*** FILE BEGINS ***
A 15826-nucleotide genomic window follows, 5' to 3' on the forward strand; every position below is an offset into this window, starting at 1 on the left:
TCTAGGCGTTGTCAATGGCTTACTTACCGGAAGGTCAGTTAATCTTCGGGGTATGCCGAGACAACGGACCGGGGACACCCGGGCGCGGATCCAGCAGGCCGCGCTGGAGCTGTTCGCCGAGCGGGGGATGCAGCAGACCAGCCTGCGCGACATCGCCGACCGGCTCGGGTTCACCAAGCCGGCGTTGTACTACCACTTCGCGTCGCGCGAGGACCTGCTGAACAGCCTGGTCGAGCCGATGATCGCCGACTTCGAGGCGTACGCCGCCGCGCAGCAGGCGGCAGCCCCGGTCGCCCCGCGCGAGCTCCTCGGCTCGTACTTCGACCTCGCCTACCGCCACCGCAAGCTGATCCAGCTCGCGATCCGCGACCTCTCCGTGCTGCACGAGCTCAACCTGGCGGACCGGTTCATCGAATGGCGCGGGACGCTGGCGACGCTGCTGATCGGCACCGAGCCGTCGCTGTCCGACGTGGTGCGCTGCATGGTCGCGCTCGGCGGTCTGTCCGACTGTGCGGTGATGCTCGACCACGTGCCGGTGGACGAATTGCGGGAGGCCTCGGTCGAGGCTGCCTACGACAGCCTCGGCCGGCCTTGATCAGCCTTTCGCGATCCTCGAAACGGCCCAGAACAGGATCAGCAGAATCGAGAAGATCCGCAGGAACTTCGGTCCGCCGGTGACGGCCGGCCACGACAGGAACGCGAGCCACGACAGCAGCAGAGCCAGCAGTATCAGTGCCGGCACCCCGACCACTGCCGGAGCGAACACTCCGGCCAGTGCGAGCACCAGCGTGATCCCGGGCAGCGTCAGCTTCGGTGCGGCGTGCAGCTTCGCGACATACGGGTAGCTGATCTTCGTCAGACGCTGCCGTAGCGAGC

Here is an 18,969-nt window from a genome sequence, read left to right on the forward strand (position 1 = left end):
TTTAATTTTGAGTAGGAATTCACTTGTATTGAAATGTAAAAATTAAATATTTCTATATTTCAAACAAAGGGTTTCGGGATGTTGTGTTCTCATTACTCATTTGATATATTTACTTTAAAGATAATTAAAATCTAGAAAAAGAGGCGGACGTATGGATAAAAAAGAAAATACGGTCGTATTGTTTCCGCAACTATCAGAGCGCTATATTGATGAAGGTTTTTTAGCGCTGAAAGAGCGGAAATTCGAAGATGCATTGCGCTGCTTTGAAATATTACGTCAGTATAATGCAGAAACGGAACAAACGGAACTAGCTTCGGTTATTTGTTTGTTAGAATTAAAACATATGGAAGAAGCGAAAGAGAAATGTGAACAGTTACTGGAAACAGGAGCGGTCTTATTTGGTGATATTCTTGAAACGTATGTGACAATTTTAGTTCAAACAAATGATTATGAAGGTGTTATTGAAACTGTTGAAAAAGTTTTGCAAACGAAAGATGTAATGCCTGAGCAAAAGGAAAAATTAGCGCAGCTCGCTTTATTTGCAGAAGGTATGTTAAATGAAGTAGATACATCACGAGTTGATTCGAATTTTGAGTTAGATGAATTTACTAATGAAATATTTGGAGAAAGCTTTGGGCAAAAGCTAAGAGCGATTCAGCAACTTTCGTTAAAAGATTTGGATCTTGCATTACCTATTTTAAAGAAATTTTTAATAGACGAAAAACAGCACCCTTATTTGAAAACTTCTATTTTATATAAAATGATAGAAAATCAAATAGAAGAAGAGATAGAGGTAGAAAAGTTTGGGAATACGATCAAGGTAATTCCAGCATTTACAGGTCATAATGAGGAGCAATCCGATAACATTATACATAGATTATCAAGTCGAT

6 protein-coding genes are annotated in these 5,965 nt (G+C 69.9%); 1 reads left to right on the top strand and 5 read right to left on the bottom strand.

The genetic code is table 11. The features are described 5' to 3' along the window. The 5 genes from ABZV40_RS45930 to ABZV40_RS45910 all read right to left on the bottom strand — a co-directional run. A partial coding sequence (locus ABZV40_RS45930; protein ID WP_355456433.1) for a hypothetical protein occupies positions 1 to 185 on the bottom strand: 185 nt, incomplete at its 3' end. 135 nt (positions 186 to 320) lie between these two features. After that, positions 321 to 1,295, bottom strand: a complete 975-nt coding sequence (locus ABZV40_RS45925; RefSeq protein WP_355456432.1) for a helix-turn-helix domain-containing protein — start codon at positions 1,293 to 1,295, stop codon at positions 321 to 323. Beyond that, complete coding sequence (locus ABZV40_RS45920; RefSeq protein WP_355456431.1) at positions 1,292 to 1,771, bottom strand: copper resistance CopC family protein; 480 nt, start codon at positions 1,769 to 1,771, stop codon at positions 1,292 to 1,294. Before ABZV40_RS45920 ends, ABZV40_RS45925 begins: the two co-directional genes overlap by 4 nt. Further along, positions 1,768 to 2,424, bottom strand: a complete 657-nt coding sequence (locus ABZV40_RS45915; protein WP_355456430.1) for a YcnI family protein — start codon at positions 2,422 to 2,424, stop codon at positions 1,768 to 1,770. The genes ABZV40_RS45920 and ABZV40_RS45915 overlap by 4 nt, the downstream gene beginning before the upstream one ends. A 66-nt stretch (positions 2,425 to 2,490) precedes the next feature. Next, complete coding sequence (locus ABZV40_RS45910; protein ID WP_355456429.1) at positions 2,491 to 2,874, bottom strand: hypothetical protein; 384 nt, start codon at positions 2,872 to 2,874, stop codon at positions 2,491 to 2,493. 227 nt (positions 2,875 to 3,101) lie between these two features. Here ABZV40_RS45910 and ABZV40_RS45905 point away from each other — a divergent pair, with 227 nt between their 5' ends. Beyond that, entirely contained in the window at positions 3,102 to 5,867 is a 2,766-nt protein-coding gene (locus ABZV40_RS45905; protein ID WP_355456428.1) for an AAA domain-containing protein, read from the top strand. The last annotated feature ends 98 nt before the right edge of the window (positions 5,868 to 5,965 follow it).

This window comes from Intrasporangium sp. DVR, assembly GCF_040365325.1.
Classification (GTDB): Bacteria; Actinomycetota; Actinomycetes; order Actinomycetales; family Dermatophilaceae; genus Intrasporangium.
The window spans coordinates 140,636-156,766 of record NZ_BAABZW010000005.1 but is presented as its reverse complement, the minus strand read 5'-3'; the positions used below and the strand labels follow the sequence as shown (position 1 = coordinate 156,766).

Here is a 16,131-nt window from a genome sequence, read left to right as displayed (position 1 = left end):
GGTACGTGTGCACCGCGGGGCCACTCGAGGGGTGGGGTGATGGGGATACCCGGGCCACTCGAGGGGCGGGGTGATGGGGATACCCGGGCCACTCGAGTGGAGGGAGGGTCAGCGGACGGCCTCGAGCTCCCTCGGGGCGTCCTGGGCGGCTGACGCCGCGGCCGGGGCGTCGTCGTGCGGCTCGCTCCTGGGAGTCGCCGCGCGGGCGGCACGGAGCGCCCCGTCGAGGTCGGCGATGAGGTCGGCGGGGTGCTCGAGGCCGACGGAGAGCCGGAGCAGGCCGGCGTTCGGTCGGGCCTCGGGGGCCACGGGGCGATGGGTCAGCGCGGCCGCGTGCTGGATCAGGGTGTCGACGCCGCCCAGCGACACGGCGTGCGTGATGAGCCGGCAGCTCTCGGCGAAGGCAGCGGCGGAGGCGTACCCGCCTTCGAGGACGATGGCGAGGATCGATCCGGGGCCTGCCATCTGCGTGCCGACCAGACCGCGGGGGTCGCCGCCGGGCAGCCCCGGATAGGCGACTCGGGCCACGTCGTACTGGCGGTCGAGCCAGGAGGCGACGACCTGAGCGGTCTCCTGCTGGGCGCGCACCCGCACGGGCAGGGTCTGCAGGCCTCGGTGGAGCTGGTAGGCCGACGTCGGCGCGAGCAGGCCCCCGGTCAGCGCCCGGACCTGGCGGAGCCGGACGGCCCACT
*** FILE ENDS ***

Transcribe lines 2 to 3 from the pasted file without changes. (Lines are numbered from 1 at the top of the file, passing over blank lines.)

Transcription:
TCTAGGCGTTGTCAATGGCTTACTTACCGGAAGGTCAGTTAATCTTCGGGGTATGCCGAGACAACGGACCGGGGACACCCGGGCGCGGATCCAGCAGGCCGCGCTGGAGCTGTTCGCCGAGCGGGGGATGCAGCAGACCAGCCTGCGCGACATCGCCGACCGGCTCGGGTTCACCAAGCCGGCGTTGTACTACCACTTCGCGTCGCGCGAGGACCTGCTGAACAGCCTGGTCGAGCCGATGATCGCCGACTTCGAGGCGTACGCCGCCGCGCAGCAGGCGGCAGCCCCGGTCGCCCCGCGCGAGCTCCTCGGCTCGTACTTCGACCTCGCCTACCGCCACCGCAAGCTGATCCAGCTCGCGATCCGCGACCTCTCCGTGCTGCACGAGCTCAACCTGGCGGACCGGTTCATCGAATGGCGCGGGACGCTGGCGACGCTGCTGATCGGCACCGAGCCGTCGCTGTCCGACGTGGTGCGCTGCATGGTCGCGCTCGGCGGTCTGTCCGACTGTGCGGTGATGCTCGACCACGTGCCGGTGGACGAATTGCGGGAGGCCTCGGTCGAGGCTGCCTACGACAGCCTCGGCCGGCCTTGATCAGCCTTTCGCGATCCTCGAAACGGCCCAGAACAGGATCAGCAGAATCGAGAAGATCCGCAGGAACTTCGGTCCGCCGGTGACGGCCGGCCACGACAGGAACGCGAGCCACGACAGCAGCAGAGCCAGCAGTATCAGTGCCGGCACCCCGACCACTGCCGGAGCGAACACTCCGGCCAGTGCGAGCACCAGCGTGATCCCGGGCAGCGTCAGCTTCGGTGCGGCGTGCAGCTTCGCGACATACGGGTAGCTGATCTTCGTCAGACGCTGCCGTAGCGAGC

Here is an 18,969-nt window from a genome sequence, read left to right on the forward strand (position 1 = left end):